24 May 2023

How to avoid over-spending on holiday

24 May 2023

You’ve scrimped and saved for that special summer trip, but as soon as you’ve got there, the budget has been blown.

When we escape the day-to-day, it can be tough to stick to a budget, and keep in perspective what we need rather than want. New research from HyperJar reveals one in 10 Brits failed to budget for their first holiday and fell into debt as a result. So, how can we stop overspending on holidays abroad this summer?

Use cash

“Even if you rarely use it in the UK, cash is your friend when you go on holiday – it can help you budget more effectively and dodge unexpected card charges,” says Simon Phillips, managing director at No1 Currency travel money provider.

“If you set a budget for your break and exchange your spending money into the currency of the country you’re travelling to, it’s easy to keep track of how much you’re spending each day you’re away.

“Using cash comes with the added reassurance that you know it will be accepted everywhere; remember cash is still king in many countries where mobile and card payments are less common than in the UK,” Phillips explains.

Dodge extra charges

“Using your UK bank or credit card abroad will often incur a charge,” says Phillips.

“The amount can vary widely, and you may not find out how much you’ve been charged until you get home. By contrast, if you have foreign currency, the price you see is the price you pay.”

Alongside using cash, many banks such as Revolut and Monzo offer card use with no charges abroad.

Check for tourist taxes

What are the hidden costs of a holiday where people might overspend while away?

“Tourist tax is often overlooked by holidaymakers. This is used to protect the landscape of an area and is payable locally at hotels and other overnight accommodations, and applies to anyone over the age of 16. Before you travel, check online to see if you’ll have to pay this and if so, allow for it in your spending money,” says Iain Donachie, head of money services at Tesco Bank.

“Paying a departure tax is sometimes required at the end of your holiday. Some package holidays may include this, but not all, so it’s best to check before you go, and allow for it within your holiday budget.”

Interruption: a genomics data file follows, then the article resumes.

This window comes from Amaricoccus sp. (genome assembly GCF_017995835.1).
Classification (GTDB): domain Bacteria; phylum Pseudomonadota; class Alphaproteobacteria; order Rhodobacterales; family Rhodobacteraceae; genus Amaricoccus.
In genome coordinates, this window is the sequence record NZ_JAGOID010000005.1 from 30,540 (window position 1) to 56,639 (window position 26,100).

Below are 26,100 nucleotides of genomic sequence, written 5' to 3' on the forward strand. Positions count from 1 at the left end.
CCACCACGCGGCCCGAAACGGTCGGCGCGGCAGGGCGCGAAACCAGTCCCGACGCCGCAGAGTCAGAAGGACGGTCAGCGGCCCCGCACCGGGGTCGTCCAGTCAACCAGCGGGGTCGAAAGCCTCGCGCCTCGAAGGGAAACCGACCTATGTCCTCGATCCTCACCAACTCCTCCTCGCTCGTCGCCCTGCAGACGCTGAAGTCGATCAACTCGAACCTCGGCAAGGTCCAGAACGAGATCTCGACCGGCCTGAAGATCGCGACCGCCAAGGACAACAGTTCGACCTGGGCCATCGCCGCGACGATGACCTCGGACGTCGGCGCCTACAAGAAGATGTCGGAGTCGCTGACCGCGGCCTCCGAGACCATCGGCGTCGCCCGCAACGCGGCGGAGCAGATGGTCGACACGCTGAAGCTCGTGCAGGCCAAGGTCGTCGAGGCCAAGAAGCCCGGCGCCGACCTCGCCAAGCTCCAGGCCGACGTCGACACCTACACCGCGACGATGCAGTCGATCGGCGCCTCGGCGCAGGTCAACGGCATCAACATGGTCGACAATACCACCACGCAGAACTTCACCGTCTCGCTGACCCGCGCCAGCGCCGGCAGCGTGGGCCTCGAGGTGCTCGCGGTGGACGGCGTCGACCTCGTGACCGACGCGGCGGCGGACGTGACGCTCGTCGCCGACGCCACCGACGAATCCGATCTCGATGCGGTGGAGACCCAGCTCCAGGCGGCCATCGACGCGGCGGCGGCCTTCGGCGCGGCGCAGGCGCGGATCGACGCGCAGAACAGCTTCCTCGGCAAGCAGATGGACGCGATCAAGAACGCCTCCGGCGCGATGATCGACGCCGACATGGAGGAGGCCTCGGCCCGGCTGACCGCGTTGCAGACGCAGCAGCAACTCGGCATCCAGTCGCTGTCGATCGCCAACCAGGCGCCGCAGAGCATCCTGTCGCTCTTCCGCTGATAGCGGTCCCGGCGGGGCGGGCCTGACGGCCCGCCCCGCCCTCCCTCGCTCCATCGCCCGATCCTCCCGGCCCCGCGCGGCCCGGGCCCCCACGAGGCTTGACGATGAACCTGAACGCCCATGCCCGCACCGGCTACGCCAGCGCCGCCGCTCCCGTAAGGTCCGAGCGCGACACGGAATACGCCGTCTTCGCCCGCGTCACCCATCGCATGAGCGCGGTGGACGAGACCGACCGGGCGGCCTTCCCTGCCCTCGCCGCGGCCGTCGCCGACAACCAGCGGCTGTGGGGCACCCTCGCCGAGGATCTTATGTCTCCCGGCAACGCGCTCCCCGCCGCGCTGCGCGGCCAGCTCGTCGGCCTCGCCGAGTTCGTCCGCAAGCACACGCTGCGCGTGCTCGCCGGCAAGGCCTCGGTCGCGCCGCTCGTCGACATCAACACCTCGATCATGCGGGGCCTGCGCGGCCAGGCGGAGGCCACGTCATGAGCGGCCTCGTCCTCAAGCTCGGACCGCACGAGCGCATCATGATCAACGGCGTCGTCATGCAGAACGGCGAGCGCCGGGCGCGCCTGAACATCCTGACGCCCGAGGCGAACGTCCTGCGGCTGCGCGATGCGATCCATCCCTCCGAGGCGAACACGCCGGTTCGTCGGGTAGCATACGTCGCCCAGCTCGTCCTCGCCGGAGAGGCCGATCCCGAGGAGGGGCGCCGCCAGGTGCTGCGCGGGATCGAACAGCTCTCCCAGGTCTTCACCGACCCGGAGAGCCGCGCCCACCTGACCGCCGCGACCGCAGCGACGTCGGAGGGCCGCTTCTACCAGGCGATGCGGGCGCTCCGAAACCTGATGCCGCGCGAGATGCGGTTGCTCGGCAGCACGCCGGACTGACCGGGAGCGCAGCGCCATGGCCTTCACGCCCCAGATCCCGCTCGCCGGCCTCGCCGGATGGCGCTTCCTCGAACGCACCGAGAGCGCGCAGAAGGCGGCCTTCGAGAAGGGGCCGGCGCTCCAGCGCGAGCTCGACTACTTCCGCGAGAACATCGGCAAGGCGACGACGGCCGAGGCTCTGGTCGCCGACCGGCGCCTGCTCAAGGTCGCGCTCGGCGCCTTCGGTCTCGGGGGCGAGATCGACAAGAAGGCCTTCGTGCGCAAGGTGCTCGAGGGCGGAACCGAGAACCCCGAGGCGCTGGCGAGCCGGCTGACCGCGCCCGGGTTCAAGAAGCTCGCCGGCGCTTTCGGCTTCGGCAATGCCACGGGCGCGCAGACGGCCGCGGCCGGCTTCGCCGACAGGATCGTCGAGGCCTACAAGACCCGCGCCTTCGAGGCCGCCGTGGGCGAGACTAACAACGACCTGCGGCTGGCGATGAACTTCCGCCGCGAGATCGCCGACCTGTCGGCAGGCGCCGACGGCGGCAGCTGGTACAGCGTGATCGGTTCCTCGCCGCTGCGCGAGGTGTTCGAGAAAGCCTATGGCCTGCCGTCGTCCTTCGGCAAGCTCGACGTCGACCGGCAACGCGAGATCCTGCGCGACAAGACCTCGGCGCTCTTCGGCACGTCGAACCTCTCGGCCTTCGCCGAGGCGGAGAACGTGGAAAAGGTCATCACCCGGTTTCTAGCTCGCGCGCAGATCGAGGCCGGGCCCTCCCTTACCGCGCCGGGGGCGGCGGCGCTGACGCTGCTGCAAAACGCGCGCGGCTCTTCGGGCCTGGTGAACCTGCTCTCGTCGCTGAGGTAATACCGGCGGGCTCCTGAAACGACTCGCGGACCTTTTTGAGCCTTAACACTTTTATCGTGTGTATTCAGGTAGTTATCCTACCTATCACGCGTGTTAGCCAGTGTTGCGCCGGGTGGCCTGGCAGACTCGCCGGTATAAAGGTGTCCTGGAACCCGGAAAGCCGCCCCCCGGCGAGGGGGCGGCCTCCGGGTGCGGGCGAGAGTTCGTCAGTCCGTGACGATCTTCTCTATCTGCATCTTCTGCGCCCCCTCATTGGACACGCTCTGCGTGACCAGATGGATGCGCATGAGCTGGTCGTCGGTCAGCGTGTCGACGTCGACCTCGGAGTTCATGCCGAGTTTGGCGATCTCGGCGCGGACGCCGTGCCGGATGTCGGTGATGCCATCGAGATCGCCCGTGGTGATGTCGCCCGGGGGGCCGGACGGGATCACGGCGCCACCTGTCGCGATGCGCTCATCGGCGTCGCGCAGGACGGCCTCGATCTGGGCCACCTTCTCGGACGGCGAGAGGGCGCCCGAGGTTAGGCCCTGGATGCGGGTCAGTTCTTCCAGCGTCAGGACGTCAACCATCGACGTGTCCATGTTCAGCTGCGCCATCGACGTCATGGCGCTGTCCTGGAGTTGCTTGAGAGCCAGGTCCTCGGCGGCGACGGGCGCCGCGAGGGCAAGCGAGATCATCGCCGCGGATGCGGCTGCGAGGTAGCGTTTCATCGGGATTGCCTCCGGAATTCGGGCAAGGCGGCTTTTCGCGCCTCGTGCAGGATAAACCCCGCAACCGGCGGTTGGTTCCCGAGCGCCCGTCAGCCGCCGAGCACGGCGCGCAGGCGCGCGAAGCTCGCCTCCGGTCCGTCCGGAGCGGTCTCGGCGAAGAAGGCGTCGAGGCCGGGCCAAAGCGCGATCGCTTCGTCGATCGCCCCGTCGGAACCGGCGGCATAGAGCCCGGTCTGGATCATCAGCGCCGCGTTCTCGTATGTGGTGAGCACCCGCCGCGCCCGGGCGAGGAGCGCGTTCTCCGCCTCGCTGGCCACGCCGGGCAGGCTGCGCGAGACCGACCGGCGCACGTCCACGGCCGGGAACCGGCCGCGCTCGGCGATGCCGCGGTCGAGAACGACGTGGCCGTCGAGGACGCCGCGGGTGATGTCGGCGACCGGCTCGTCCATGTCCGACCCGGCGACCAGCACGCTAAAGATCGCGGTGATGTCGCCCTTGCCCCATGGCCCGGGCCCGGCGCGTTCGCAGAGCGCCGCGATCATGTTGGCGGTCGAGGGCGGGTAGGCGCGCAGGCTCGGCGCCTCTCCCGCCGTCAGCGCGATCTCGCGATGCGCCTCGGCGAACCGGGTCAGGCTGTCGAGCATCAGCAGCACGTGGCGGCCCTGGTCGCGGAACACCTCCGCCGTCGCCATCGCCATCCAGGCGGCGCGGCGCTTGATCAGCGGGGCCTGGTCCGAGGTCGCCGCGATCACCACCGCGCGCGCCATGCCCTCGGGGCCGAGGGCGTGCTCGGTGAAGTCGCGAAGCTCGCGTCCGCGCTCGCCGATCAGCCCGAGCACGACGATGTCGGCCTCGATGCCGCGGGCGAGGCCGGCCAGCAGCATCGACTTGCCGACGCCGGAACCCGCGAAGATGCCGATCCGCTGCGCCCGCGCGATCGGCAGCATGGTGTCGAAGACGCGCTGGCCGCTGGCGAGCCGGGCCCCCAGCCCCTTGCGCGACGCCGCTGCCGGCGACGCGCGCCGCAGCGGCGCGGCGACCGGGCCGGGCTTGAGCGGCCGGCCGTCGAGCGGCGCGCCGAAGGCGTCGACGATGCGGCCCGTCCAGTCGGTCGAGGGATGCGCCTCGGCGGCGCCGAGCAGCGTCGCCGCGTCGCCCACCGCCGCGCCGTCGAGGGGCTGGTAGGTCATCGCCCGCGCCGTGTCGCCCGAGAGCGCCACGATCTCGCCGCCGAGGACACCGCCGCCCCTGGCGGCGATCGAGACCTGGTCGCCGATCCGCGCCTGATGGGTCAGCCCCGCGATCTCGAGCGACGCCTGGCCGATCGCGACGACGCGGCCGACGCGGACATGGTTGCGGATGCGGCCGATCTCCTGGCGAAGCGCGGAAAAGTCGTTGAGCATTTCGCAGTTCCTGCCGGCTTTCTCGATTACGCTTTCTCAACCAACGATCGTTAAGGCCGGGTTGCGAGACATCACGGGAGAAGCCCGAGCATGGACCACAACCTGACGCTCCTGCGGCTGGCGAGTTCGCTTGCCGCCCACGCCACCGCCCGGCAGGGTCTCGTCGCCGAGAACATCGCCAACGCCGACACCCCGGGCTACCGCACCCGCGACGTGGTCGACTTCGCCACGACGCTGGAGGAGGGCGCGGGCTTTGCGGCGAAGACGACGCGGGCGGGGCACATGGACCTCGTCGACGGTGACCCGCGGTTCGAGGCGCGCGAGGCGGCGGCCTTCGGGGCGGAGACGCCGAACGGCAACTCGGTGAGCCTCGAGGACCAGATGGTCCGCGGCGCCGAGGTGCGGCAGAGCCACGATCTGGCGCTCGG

Research food and drink costs

“Before you head on holiday, do a bit of research on the prices you can expect to pay for a meal out. A quick search online should give you a good idea. If you have made some bookings, or have any recommendations from friends and family, checking the restaurant’s website can help you work out if it fits with your budget,” Donachie explains.

“Depending on your accommodation type, you may want to mix up dining out and eating in. Self-catering villas or Airbnb properties will typically have a kitchen space, and a visit to the local supermarket is a good way to keep costs down. You could also try a local food market – these are often good value – and a nice way to try out the local delicacies.”

And don’t forget tipping costs.

“If you are eating out, a service charge is often added to your bill in restaurants, cafes, and bars. In Europe, the charge is usually 10% but can be as much as 15%. Check the bill so you don’t tip twice,” Donachie says.

Pre-plan transport

“This is where early prep and a bit of research before arrival is key. Often, package holidays will include airport transfers as part of your travel fees and this will be at a discounted rate,” says Donachie.

“But if you booked your own trip, public transport is the way to go if you are trying to keep costs down. Try and avoid getting a taxi at the airport, as these can prove to be pricey.

“Most holiday destinations will have an airport-to-town centre service, so look this up and see if you can purchase tickets in advance, or research the public transport options, as these tend to be good value. While you are checking this, and depending on how far and often you plan on exploring, weekly bus or train tickets might be a good way to save a few extra pounds as well.”

Beware of roaming charges 

“Check to see if your network provider charges roaming fees in the destination you’re heading to. If not, you’re all good to go and can use your phone as normal. If it does, turn off your roaming and use Wi-Fi as much as possible while you are away,” says Donachie.

“It’s a good idea to download any large travel documents, reservation details or tickets for excursions you’ve booked before you arrive, too.”

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